Post-lesion transcommissural olivocerebellar reinnervation improves motor function following unilateral pedunculotomy in the neonatal rat
Dixon, Kirsty J., Hilber, Wayne, Speare, Sally, Willson, Melina L., Bower, Adrian J., and Sherrard, Rachel M. (2005) Post-lesion transcommissural olivocerebellar reinnervation improves motor function following unilateral pedunculotomy in the neonatal rat. Experimental Neurology, 196 (2). pp. 254-265.
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In the adult mammalian central nervous system, reinnervation and recovery from trauma are limited. During development, however, post-lesion plasticity may generate alternate paths providing models to investigate reinnervation and repair. Sometimes, these paths are maladaptive, although the relationship between dysfunction and anatomical abnormality remains unknown. After unilateral transection of the neonatal rat olivocerebellar path (pedunculotomy), axons from the remaining inferior olive reinnervate Purkinje cells in the denervated hemicerebellum with appropriate topography and synaptic function. However, whether this new pathway confers beneficial behavioural effects remains unknown. We studied the behavioural sequelae in rats with and without transcommissural reinnervation using righting and vestibular-drop reflexes, simple locomotion (bridge), complex locomotion (wire) and motor coordination (rotarod) tests. In animals pedunculotomised on day 3 (Px3), which develop olivocerebellar reinnervation, dynamic postural adjustments and complex motor skills develop normally, whereas simple gait is broad-based and slightly delayed. In contrast, Px11 animals, which do not develop reinnervation, have delayed maturation of postural reflexes, gait and complex locomotor skills. In addition, when compared to control animals, their performance in locomotory tasks was slower and the complex task impaired. On the rotarod, control and Px3 animals learned to coordinate their gait and walked for longer at 10 and 20 rpm than Px11 animals. These results show that transcommissural olivocerebellar reinnervation is associated with almost normal motor development and the ability to synchronise gait at slow and moderate speeds, i.e. this reinnervation confers significant behavioural function and is therefore truly compensatory.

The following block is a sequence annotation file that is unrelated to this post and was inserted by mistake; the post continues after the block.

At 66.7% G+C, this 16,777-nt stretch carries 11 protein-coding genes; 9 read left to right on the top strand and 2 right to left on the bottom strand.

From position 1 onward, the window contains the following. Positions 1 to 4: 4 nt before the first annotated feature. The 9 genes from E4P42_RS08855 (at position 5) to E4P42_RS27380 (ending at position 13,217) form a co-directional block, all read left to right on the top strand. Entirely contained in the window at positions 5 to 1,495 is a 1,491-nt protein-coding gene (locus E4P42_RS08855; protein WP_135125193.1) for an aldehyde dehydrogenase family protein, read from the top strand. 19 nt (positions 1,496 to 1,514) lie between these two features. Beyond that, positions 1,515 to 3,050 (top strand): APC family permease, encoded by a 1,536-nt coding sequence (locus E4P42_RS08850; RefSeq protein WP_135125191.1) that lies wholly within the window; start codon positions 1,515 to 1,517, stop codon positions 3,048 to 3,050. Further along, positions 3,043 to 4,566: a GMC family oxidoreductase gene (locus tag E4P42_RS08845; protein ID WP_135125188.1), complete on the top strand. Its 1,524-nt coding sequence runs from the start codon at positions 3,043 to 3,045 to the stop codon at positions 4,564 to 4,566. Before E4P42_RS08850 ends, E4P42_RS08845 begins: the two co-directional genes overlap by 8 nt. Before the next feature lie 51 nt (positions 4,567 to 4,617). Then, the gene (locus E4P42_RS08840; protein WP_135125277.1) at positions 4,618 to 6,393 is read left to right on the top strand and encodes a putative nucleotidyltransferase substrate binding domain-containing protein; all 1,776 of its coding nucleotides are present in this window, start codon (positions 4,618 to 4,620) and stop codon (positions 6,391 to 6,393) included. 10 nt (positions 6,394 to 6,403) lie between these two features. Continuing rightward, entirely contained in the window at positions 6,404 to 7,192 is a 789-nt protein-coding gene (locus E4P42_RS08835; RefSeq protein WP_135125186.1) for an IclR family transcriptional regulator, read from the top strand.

|Item Type:||Article (Refereed Research - C1)|
|Keywords:||climbing fibres; inferior olivary complex; motor learning; motor skills; olivocerebellar projection; plasticity; Purkinje cell; reinnervation|
|FoR Codes:||11 MEDICAL AND HEALTH SCIENCES > 1116 Medical Physiology > 111601 Cell Physiology @ 100%|
|SEO Codes:||92 HEALTH > 9201 Clinical Health (Organs, Diseases and Abnormal Conditions) > 920111 Nervous System and Disorders @ 100%|
|Deposited On:||03 Dec 2010 15:18|
|Last Modified:||18 Oct 2013 01:08|
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